Life is a string of choices. Some are very intentional, like selecting ice-cream flavours on a sunny day, some are relatively deliberate like picking a job, a mate, or a car, and for some, our rationales appear blurred and we ourselves doubt our influence on our decisions, so for lack of better explanations, we call it fate, destiny, karma, or science. Still, for most situations, most of us have figured out how to make our choices in ways that make us feel consistent with who we think we are (or who we want to be).
Today, I’m not going to talk about the seemingly “big” choices in life (or business). Instead, I want to talk about a particular kind of choice that presents itself the moment we deeply care about an ideal, a cause, or a principle. Imagine the following: You’re a strong believer in kindness. You also think that complimenting others in a direct, personal manner is a good way to express kindness. Now, let’s assume you’re meeting with two of your very best friends, and both have new haircuts. For the sake of the case study, let’s also assume none of the haircuts is a garish fashion failure. What do you do? Don’t read on – stop and think for a moment. Think again. There you go – it’s not all that easy, or is it?
Let me give another example: I’m a strong believer in the value of diversity, in particular gender diversity. Let’s assume I’m presented with a list of 50 high-calibre business women out of whom I’m asked to vote for one (!) in order to narrow the list down to the 25 most promising candidates for a future CEO role. Now, what do I do? Don’t read on – stop and think for a moment. Think again. There you go – it’s not all that easy.
Now, for obvious reasons (or so I hope), not complimenting anyone, or not voting (or not donating) are not good choices in any of these cases: They compromise the very ideal we set out to live up to, and we risk dying a slow and painful death, pretty much like Buridan’s ass who couldn’t make up his mind between the savoury haystacks. At the same time, making a choice (and this is where these examples differ from the experience described in Buridan’s story) also puts us at risk of betraying (at least part of) the same ideal. So, how do we choose when causes are bigger than choices?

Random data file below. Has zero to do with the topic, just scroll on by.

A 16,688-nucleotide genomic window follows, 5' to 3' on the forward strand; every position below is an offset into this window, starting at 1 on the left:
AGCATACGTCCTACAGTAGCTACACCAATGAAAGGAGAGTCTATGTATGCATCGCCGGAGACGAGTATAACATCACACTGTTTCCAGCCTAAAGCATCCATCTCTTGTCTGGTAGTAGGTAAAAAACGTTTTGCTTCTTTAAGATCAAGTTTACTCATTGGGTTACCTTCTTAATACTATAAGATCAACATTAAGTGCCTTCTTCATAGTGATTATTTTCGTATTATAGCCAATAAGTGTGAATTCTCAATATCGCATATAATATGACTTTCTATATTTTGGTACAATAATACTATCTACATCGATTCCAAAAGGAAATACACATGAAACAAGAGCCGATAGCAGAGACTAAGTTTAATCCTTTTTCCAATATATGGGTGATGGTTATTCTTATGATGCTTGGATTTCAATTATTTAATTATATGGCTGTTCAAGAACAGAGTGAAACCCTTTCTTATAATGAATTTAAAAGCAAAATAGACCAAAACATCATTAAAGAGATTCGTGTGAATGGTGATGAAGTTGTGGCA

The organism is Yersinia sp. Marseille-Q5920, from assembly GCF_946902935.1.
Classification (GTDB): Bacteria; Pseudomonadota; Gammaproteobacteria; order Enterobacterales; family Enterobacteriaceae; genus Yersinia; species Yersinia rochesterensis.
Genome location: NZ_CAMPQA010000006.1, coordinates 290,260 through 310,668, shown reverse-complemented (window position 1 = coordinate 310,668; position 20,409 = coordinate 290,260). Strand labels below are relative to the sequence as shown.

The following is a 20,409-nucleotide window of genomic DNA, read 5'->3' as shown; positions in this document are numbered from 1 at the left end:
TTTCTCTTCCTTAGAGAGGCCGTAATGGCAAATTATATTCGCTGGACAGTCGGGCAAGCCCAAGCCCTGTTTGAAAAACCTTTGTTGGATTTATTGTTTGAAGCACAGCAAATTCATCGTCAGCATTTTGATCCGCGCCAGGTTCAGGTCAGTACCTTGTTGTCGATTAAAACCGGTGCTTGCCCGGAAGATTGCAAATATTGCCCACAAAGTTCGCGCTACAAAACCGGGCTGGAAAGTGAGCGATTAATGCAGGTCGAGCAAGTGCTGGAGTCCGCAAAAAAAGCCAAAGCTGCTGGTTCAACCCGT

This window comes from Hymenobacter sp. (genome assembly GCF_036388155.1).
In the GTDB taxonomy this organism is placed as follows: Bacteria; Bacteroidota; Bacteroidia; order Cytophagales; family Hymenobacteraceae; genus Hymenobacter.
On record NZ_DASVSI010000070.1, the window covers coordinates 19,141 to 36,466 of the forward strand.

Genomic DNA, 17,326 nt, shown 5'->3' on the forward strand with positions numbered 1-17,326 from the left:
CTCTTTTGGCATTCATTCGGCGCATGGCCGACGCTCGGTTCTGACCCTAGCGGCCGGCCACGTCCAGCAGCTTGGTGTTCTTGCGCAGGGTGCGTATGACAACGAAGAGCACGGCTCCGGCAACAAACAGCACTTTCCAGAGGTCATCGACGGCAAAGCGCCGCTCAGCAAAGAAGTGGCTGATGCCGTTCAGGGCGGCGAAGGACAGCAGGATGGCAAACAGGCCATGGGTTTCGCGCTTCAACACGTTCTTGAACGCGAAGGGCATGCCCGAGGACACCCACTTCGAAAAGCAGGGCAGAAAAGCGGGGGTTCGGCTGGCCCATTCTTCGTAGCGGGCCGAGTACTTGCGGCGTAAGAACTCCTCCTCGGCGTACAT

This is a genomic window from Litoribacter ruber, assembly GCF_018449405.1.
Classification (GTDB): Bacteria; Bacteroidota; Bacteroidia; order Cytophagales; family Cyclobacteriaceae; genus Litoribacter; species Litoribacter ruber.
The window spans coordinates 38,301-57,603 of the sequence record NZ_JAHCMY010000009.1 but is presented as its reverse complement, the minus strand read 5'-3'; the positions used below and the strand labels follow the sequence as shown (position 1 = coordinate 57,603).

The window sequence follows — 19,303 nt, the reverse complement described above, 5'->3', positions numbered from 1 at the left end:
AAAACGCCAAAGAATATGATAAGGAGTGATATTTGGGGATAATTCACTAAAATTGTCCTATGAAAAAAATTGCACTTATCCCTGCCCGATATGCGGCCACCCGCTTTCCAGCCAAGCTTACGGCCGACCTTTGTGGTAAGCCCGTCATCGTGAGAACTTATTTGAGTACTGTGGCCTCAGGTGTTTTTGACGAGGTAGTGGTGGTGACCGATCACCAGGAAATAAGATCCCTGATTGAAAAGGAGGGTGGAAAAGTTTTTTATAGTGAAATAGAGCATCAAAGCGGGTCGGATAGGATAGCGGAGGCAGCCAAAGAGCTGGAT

There are, I want to suggest, four ways to think about such situations that help us – if not to make the best possible choice (if such a thing even exists), then at least to be clear and transparent about why and how we choose. And, sometimes (just sometimes), knowing why and how we’re doing something might be the next best thing to knowing that we’re actually doing the right thing. Let me illustrate the four approaches using my example of having to vote for the future woman CEO (and I’ll trust your ingenuity to make the translation to other relevant cases yourselves).
Here we go:
You’ve got a friend. Things might be easy if your very best friend (and only that one very best friend!) is on the list. You vote for her – and the rest is romance. This is a very acceptable approach to the dilemma described above, and there’s nothing wrong with using intimacy, relationship, or mutual understanding as a criterion for choice. Quite the contrary: How weird would it be if under such circumstances we would not vote for those close to our hearts and minds? In this case, my only request to you would be to be open about the fact that you choose what you love.
Now, you might not have a friend. Or you might have too many. Or you might have a principle about not supporting friends in such situations (and this, too, this is a very acceptable principle to have). Again, not voting is not an option. So you might want to try telling stories. Most likely, you have an elaborate theory about what it takes to make women successful in business, and a gazillion insights into why they’re still not as present as they could. From this space of reasons comes judgment, so you can select your criteria for choice, and it’ll be crystal clear which person to vote for: Decision made – end of story. In this case, my only request to you would be to accept that others will have different stories – and that this, too, is okay.
If love feels too fluffy and stories are too complicated for you, you might want to try the more practical and straightforward approach of fighting for justice. Who, among all those women, is most deserving of becoming a CEO? Who’s been underprivileged, underestimated, mistreated, misjudged, or otherwise caught in a turmoil of obstacles that they overcame with persistence, rigour, skills, and perpetual positive spirit? Who is Jeanne d’Arc, who is Pocahontas, who is Anne Frank? You’ll find your heroine, and you’ll be happy with your choice. In this case, my only request to you would be to not let your joy turn into disdain for those who did not have a difficult childhood.